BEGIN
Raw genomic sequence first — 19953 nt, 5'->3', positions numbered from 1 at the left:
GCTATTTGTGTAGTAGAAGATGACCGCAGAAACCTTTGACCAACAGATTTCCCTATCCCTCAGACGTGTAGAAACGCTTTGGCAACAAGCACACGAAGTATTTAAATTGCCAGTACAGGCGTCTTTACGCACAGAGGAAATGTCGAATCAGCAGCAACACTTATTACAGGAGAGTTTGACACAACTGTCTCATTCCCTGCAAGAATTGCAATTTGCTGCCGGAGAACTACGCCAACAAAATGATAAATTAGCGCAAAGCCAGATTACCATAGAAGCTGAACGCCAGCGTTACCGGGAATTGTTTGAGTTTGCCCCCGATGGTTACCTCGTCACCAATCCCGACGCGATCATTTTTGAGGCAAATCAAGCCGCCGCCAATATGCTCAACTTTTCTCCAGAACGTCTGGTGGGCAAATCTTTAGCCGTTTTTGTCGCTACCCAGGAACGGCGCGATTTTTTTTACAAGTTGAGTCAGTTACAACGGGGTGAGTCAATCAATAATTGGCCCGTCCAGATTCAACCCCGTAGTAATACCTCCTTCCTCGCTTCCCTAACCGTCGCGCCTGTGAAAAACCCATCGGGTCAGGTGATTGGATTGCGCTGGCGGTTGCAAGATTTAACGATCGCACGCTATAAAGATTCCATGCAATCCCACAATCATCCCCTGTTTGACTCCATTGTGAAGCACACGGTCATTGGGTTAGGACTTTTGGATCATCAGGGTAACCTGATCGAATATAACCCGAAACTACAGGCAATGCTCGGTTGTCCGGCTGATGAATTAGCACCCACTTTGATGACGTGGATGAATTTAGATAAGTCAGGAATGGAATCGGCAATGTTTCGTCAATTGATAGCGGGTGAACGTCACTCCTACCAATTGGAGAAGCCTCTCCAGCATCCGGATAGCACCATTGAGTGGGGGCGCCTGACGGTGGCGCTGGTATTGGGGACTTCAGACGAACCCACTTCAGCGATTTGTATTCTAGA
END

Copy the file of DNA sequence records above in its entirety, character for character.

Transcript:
Raw genomic sequence first — 19953 nt, 5'->3', positions numbered from 1 at the left:
GCTATTTGTGTAGTAGAAGATGACCGCAGAAACCTTTGACCAACAGATTTCCCTATCCCTCAGACGTGTAGAAACGCTTTGGCAACAAGCACACGAAGTATTTAAATTGCCAGTACAGGCGTCTTTACGCACAGAGGAAATGTCGAATCAGCAGCAACACTTATTACAGGAGAGTTTGACACAACTGTCTCATTCCCTGCAAGAATTGCAATTTGCTGCCGGAGAACTACGCCAACAAAATGATAAATTAGCGCAAAGCCAGATTACCATAGAAGCTGAACGCCAGCGTTACCGGGAATTGTTTGAGTTTGCCCCCGATGGTTACCTCGTCACCAATCCCGACGCGATCATTTTTGAGGCAAATCAAGCCGCCGCCAATATGCTCAACTTTTCTCCAGAACGTCTGGTGGGCAAATCTTTAGCCGTTTTTGTCGCTACCCAGGAACGGCGCGATTTTTTTTACAAGTTGAGTCAGTTACAACGGGGTGAGTCAATCAATAATTGGCCCGTCCAGATTCAACCCCGTAGTAATACCTCCTTCCTCGCTTCCCTAACCGTCGCGCCTGTGAAAAACCCATCGGGTCAGGTGATTGGATTGCGCTGGCGGTTGCAAGATTTAACGATCGCACGCTATAAAGATTCCATGCAATCCCACAATCATCCCCTGTTTGACTCCATTGTGAAGCACACGGTCATTGGGTTAGGACTTTTGGATCATCAGGGTAACCTGATCGAATATAACCCGAAACTACAGGCAATGCTCGGTTGTCCGGCTGATGAATTAGCACCCACTTTGATGACGTGGATGAATTTAGATAAGTCAGGAATGGAATCGGCAATGTTTCGTCAATTGATAGCGGGTGAACGTCACTCCTACCAATTGGAGAAGCCTCTCCAGCATCCGGATAGCACCATTGAGTGGGGGCGCCTGACGGTGGCGCTGGTATTGGGGACTTCAGACGAACCCACTTCAGCGATTTGTATTCTAGA